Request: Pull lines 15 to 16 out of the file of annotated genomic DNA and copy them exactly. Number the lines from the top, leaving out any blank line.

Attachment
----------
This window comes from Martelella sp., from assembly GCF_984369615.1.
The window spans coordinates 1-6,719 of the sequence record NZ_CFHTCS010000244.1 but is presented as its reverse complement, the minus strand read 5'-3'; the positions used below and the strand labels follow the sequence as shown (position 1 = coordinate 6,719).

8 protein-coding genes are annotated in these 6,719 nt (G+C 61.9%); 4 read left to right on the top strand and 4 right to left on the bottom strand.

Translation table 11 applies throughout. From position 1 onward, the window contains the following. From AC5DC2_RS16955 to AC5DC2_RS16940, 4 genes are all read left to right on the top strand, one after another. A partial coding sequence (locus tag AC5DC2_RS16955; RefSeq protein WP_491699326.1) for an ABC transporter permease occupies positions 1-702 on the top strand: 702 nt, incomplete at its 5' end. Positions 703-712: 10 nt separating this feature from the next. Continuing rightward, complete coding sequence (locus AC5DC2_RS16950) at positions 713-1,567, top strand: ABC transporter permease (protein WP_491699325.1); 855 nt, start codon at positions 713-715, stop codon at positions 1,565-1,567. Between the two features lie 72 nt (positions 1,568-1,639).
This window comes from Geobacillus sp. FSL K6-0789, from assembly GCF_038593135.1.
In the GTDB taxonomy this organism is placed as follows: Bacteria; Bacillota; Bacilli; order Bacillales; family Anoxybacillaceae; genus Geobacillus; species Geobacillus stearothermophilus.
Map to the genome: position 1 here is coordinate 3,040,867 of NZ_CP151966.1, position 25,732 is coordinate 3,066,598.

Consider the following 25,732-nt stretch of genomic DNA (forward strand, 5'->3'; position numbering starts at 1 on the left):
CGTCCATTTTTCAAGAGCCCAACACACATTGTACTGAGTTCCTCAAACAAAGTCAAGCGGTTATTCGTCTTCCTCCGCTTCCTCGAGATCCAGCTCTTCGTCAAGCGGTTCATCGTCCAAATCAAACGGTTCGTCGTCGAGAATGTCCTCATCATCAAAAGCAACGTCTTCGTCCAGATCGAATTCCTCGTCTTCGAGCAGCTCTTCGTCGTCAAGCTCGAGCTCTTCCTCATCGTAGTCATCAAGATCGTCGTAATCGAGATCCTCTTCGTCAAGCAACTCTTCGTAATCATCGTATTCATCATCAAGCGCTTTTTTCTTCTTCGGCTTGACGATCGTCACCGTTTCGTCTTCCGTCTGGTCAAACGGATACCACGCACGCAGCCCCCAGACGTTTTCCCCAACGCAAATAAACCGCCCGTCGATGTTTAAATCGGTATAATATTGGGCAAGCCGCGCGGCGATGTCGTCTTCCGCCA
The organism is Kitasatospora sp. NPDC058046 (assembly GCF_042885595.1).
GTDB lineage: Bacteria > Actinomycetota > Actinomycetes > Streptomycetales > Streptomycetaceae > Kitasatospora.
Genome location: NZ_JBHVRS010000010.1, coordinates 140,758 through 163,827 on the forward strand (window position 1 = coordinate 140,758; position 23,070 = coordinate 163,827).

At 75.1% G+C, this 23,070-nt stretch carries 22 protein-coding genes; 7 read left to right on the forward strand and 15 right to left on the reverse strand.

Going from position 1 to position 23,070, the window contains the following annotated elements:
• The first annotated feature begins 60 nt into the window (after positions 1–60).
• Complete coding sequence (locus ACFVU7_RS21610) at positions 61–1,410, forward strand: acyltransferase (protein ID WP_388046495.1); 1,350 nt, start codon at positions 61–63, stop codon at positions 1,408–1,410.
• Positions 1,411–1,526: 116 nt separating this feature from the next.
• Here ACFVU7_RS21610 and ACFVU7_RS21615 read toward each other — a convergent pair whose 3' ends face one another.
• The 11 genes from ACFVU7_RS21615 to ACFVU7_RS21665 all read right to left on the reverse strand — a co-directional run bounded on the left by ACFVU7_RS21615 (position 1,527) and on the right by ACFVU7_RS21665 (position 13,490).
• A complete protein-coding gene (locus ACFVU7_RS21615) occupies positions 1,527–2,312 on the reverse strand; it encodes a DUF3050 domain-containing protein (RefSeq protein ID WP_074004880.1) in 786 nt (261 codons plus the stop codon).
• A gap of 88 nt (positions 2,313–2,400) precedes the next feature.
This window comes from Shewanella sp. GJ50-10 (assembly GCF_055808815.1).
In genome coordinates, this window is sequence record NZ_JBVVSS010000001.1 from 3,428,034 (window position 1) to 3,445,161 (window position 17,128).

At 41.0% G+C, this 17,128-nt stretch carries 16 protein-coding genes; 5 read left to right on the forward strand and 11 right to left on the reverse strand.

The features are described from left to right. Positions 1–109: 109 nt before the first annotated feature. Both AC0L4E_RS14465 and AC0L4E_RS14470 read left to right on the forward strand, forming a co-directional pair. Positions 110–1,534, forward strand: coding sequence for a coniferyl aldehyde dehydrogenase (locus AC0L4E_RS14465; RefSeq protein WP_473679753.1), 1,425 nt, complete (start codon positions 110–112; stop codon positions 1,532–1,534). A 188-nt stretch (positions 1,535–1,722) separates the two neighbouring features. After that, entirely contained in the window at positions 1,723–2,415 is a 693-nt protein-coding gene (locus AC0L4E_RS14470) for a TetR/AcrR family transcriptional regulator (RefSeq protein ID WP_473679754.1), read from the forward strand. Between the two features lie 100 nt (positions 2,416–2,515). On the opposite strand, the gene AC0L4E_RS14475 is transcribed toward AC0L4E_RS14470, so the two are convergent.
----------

• The first annotated feature begins 60 nt into the window (after positions 1–60).
• Complete coding sequence (locus ACFVU7_RS21610) at positions 61–1,410, forward strand: acyltransferase (protein ID WP_388046495.1); 1,350 nt, start codon at positions 61–63, stop codon at positions 1,408–1,410.